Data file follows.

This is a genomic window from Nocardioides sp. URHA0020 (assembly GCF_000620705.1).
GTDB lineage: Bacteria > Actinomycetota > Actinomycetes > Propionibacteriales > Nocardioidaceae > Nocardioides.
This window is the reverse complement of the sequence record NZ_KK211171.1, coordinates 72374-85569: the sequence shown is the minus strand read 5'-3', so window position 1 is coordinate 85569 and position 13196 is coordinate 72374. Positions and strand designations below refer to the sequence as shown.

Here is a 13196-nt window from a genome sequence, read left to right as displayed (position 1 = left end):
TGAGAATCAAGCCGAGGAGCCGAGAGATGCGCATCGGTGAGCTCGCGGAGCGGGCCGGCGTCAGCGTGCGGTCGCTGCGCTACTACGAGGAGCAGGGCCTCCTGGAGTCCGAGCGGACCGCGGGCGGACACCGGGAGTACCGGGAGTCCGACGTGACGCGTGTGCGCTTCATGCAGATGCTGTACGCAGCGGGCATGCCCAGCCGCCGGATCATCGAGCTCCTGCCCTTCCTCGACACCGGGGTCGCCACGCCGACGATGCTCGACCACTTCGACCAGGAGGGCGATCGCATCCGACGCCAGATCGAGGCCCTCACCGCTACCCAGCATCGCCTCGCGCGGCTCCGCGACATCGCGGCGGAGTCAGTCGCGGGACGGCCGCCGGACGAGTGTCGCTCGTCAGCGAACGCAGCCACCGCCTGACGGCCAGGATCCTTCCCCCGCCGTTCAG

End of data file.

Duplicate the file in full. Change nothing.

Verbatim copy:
This is a genomic window from Nocardioides sp. URHA0020 (assembly GCF_000620705.1).
GTDB lineage: Bacteria > Actinomycetota > Actinomycetes > Propionibacteriales > Nocardioidaceae > Nocardioides.
This window is the reverse complement of the sequence record NZ_KK211171.1, coordinates 72374-85569: the sequence shown is the minus strand read 5'-3', so window position 1 is coordinate 85569 and position 13196 is coordinate 72374. Positions and strand designations below refer to the sequence as shown.

Here is a 13196-nt window from a genome sequence, read left to right as displayed (position 1 = left end):
TGAGAATCAAGCCGAGGAGCCGAGAGATGCGCATCGGTGAGCTCGCGGAGCGGGCCGGCGTCAGCGTGCGGTCGCTGCGCTACTACGAGGAGCAGGGCCTCCTGGAGTCCGAGCGGACCGCGGGCGGACACCGGGAGTACCGGGAGTCCGACGTGACGCGTGTGCGCTTCATGCAGATGCTGTACGCAGCGGGCATGCCCAGCCGCCGGATCATCGAGCTCCTGCCCTTCCTCGACACCGGGGTCGCCACGCCGACGATGCTCGACCACTTCGACCAGGAGGGCGATCGCATCCGACGCCAGATCGAGGCCCTCACCGCTACCCAGCATCGCCTCGCGCGGCTCCGCGACATCGCGGCGGAGTCAGTCGCGGGACGGCCGCCGGACGAGTGTCGCTCGTCAGCGAACGCAGCCACCGCCTGACGGCCAGGATCCTTCCCCCGCCGTTCAG